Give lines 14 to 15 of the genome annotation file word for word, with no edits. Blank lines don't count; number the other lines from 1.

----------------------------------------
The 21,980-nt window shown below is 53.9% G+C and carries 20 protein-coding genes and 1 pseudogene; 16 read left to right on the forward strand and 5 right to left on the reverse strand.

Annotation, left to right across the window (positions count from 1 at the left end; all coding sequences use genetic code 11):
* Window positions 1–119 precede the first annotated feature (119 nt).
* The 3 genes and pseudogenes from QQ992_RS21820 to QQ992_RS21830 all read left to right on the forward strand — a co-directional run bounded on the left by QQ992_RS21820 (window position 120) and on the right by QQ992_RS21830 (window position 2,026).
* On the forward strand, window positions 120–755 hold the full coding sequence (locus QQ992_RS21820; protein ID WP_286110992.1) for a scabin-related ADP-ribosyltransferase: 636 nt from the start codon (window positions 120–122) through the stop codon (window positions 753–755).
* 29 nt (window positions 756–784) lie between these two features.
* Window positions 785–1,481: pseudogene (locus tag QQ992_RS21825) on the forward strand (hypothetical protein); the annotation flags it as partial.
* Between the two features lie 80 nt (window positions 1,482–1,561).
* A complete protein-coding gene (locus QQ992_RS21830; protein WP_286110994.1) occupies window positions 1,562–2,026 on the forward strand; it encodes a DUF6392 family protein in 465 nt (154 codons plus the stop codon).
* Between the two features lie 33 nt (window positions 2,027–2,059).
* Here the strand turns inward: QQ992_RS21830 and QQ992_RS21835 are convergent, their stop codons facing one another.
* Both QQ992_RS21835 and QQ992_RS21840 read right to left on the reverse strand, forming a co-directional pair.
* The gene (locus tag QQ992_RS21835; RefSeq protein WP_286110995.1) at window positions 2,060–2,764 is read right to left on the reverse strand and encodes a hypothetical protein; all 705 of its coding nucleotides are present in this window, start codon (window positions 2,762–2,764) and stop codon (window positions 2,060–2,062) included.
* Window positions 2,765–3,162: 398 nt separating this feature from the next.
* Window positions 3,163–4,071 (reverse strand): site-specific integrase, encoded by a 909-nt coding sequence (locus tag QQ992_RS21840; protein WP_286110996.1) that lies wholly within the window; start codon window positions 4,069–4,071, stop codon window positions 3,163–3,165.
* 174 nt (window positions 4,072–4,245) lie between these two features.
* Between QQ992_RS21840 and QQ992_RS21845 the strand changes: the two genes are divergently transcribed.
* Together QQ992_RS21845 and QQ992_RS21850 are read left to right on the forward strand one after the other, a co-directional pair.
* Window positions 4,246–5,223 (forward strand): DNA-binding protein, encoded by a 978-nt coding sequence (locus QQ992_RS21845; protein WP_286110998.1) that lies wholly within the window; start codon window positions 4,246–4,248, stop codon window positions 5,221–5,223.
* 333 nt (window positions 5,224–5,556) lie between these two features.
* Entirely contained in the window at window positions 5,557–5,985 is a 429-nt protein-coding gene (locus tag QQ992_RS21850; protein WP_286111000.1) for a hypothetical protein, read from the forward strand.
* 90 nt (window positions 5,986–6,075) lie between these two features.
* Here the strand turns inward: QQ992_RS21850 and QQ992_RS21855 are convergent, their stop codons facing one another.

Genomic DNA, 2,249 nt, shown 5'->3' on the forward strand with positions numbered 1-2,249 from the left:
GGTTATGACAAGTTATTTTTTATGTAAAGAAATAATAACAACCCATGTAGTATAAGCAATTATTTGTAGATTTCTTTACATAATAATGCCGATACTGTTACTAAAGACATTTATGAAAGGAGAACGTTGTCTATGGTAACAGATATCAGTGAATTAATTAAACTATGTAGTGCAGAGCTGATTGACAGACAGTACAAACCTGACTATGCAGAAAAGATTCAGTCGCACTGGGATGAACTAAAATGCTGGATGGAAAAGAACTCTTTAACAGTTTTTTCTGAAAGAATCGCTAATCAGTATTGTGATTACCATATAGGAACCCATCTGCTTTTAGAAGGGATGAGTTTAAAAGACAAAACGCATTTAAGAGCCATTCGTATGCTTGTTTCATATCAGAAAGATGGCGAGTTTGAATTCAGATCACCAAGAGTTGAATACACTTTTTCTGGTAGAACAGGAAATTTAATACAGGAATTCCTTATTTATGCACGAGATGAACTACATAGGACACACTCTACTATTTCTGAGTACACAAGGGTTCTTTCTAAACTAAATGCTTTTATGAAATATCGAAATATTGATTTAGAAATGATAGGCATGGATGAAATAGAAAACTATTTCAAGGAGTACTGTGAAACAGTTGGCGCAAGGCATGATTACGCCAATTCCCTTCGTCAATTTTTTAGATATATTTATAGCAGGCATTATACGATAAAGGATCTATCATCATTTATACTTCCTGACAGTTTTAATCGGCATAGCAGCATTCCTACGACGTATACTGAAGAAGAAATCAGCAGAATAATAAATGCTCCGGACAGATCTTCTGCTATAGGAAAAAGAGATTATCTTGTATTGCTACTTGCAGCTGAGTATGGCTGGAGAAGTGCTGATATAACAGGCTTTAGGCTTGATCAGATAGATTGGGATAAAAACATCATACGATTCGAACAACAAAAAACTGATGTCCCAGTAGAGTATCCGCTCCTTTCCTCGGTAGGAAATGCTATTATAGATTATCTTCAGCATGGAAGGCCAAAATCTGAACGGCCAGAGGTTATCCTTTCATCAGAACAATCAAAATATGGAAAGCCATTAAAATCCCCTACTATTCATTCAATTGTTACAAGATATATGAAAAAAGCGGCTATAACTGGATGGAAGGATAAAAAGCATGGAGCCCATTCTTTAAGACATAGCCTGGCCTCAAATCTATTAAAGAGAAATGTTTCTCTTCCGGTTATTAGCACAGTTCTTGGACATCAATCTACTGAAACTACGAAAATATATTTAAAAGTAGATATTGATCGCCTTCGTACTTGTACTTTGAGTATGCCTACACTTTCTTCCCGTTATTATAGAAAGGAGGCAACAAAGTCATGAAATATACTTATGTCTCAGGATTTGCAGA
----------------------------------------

* Window positions 2,765–3,162: 398 nt separating this feature from the next.
* Window positions 3,163–4,071 (reverse strand): site-specific integrase, encoded by a 909-nt coding sequence (locus tag QQ992_RS21840; protein WP_286110996.1) that lies wholly within the window; start codon window positions 4,069–4,071, stop codon window positions 3,163–3,165.